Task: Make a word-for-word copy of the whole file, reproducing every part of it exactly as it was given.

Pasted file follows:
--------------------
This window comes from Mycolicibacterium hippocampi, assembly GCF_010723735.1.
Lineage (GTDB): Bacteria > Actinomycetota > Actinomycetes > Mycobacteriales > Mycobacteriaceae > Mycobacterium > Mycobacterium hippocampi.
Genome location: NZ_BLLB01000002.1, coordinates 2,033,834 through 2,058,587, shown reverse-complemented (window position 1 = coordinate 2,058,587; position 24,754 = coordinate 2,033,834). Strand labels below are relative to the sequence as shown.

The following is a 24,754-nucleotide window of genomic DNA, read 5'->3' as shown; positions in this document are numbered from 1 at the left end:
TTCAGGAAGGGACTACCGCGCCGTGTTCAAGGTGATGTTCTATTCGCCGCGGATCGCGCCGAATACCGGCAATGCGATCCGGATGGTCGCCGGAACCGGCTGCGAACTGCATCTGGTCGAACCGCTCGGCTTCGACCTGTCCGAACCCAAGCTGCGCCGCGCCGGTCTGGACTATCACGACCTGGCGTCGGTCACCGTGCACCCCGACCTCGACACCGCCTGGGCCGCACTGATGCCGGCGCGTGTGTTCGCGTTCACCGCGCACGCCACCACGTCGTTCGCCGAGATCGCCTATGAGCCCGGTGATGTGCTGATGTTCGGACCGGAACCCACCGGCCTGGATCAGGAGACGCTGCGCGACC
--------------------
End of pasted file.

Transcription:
This window comes from Mycolicibacterium hippocampi, assembly GCF_010723735.1.
Lineage (GTDB): Bacteria > Actinomycetota > Actinomycetes > Mycobacteriales > Mycobacteriaceae > Mycobacterium > Mycobacterium hippocampi.
Genome location: NZ_BLLB01000002.1, coordinates 2,033,834 through 2,058,587, shown reverse-complemented (window position 1 = coordinate 2,058,587; position 24,754 = coordinate 2,033,834). Strand labels below are relative to the sequence as shown.

The following is a 24,754-nucleotide window of genomic DNA, read 5'->3' as shown; positions in this document are numbered from 1 at the left end:
TTCAGGAAGGGACTACCGCGCCGTGTTCAAGGTGATGTTCTATTCGCCGCGGATCGCGCCGAATACCGGCAATGCGATCCGGATGGTCGCCGGAACCGGCTGCGAACTGCATCTGGTCGAACCGCTCGGCTTCGACCTGTCCGAACCCAAGCTGCGCCGCGCCGGTCTGGACTATCACGACCTGGCGTCGGTCACCGTGCACCCCGACCTCGACACCGCCTGGGCCGCACTGATGCCGGCGCGTGTGTTCGCGTTCACCGCGCACGCCACCACGTCGTTCGCCGAGATCGCCTATGAGCCCGGTGATGTGCTGATGTTCGGACCGGAACCCACCGGCCTGGATCAGGAGACGCTGCGCGACC